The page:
Ordered Liberty: A Constitutional History of New York

By Peter J. Galie | Go to book overview
Save to active project

lishment clause, would be a latent explosive planted in the document. When the convention of 1967 recommended a constitution without that provision, the bomb would explode.

The 1894 convention manifested, to a degree greater than at any previous time in New York's history, the tension between urban and rural New York. This tension is most clearly evident in the arguments over apportionment, but it is also obvious in the suffrage amendments, the dual registration system for urban and rural areas, the separation of city from state and national elections, and the delegates' unwillingness to grant any significant home rule power to the cities. The vision of a rural republic, Protestant and Republican, and that of an urban democracy, ethnic and Democratic, provided the ideological and cultural context for many of the delegates at the convention.

The convention succeeded in providing some protection for traditional New Yorkers against a new order emerging from a combination of immigration, urbanization, and industrialization. The concern of many Republicans to preserve a New York they believed was slipping away, combined with the inability of independent and city Republicans to unite on a coherent response to this emerging order, accounts for the lack of theoretical coherence at the convention.

Samuel T. McSeveney, The Politics of Depression: Political Behavior in the Northeast, 1893-1896 ( New York: Oxford University Press, 1972), pp. 63-64, and Lincoln, Constitutional History of New York, III, pp. 3-25, provide a full discussion of this dispute.
Annual Message, January 4, 1887. Messages From the Governors, VIII, pp. 309-310.
Laws of New York, Chap. 8 ( 1883).
Arthur R. Bentley, The Process of Government ( Chicago: University of Chicago Press, 1980); David Truman, The Governmental Process ( New York: Alfred E. Knopf, 1951).
Richard McCormick, From Realignment to Reform: Political Change in New York State, 1893-1910 ( Ithaca: Cornell University press, 1981), pp. 52-53.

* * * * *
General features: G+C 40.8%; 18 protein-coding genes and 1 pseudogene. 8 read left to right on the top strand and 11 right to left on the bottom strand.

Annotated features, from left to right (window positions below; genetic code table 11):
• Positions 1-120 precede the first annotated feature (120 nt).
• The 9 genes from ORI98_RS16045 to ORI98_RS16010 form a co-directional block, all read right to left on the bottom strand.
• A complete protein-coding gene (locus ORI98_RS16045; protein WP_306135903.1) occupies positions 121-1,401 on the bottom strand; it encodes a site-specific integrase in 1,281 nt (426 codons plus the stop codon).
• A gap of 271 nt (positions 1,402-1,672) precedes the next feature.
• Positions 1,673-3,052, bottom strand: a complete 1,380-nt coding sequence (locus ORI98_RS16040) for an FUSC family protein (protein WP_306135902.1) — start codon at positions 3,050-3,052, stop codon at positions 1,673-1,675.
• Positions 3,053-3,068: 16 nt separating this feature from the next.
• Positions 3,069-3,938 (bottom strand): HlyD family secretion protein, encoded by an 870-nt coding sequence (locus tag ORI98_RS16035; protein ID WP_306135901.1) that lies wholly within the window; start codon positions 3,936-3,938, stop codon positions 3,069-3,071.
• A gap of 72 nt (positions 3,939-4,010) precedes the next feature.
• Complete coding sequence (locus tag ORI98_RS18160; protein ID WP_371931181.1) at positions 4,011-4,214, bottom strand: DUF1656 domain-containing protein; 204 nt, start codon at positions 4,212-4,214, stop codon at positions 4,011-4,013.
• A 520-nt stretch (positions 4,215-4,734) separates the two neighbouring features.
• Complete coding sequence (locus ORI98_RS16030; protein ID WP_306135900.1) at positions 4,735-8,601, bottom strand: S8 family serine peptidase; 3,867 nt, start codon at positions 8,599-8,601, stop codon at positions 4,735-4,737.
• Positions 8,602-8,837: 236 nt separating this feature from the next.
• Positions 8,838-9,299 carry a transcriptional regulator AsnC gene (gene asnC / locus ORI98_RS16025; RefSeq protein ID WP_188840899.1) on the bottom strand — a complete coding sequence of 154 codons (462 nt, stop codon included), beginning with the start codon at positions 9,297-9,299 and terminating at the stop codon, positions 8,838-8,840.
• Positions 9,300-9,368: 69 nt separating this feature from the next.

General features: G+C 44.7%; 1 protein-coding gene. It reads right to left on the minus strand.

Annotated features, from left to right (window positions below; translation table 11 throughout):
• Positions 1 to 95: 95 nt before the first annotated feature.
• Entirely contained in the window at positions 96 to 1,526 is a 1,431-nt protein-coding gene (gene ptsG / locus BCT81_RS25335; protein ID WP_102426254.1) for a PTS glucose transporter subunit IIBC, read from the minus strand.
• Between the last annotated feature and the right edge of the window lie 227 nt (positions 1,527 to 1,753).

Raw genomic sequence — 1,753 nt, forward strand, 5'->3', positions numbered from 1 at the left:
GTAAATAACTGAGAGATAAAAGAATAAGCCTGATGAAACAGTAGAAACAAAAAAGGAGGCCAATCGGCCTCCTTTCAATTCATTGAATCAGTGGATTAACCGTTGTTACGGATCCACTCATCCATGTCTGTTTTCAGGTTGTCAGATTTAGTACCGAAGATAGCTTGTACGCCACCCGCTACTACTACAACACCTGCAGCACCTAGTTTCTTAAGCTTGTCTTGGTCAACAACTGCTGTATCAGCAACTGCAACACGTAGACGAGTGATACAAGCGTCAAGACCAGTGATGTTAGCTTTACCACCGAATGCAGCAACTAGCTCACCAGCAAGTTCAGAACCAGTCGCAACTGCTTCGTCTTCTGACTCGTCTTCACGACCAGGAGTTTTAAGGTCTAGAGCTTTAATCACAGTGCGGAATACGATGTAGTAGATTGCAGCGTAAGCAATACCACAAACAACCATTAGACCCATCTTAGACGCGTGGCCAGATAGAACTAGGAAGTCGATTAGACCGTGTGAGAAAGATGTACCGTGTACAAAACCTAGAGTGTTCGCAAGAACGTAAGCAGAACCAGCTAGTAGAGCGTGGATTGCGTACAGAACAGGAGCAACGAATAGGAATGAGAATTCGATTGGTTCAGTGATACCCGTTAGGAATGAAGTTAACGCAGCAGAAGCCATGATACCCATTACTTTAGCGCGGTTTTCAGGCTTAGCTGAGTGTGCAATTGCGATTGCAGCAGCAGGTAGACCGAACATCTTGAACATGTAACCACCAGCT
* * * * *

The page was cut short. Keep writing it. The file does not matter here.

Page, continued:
Sketches of the delegates can be found in the Convention Manual of Procedure, Forms and Rules For the Regulation of Business in the Sixth New York State Constitutional Convention, 1894 Pt. I, vol. 2: Delegates Manual and Introduction ( Albany: The Argus Co., 1984).
McSeveney, Politics of Depression, pp. 33-35.
Robert Crosby Eager, "Governing New York State: Republicans and Reform, 1894-1900" (Ph.D. Diss., Stanford University, 1977), p. 52.
See, e.g., the remarks of delegate Frederick Holls, as quoted in Eager, "Governing New York State," pp. 8-9.
Richard McCormick, "Shaping Republican Strategy: Political Change in New York State, 1893-1910"


Notes for this page

Add a new note
If you are trying to select text to create highlights or citations, remember that you must now click or tap on the first word, and then click or tap on the last word.
Loading One moment ...
Project items
Cite this page

Cited page

Citations are available only to our active members.
Sign up now to cite pages or passages in MLA, APA and Chicago citation styles.

Cited page

Bookmark this page
Ordered Liberty: A Constitutional History of New York
Table of contents

Table of contents



Text size Smaller Larger
Search within

Search within this book

Look up

Look up a word

  • Dictionary
  • Thesaurus
Please submit a word or phrase above.
Print this page

Print this page

Why can't I print more than one page at a time?

While we understand printed pages are helpful to our users, this limitation is necessary to help protect our publishers' copyrighted material and prevent its unlawful distribution. We are sorry for any inconvenience.
Full screen
/ 409

matching results for page

Cited passage

Citations are available only to our active members.
Sign up now to cite pages or passages in MLA, APA and Chicago citation styles.

Cited passage

Welcome to the new Questia Reader

The Questia Reader has been updated to provide you with an even better online reading experience.  It is now 100% Responsive, which means you can read our books and articles on any sized device you wish.  All of your favorite tools like notes, highlights, and citations are still here, but the way you select text has been updated to be easier to use, especially on touchscreen devices.  Here's how:

1. Click or tap the first word you want to select.
2. Click or tap the last word you want to select.

OK, got it!

Thanks for trying Questia!

Please continue trying out our research tools, but please note, full functionality is available only to our active members.

Your work will be lost once you leave this Web page.

For full access in an ad-free environment, sign up now for a FREE, 1-day trial.

Already a member? Log in now.

Are you sure you want to delete this highlight?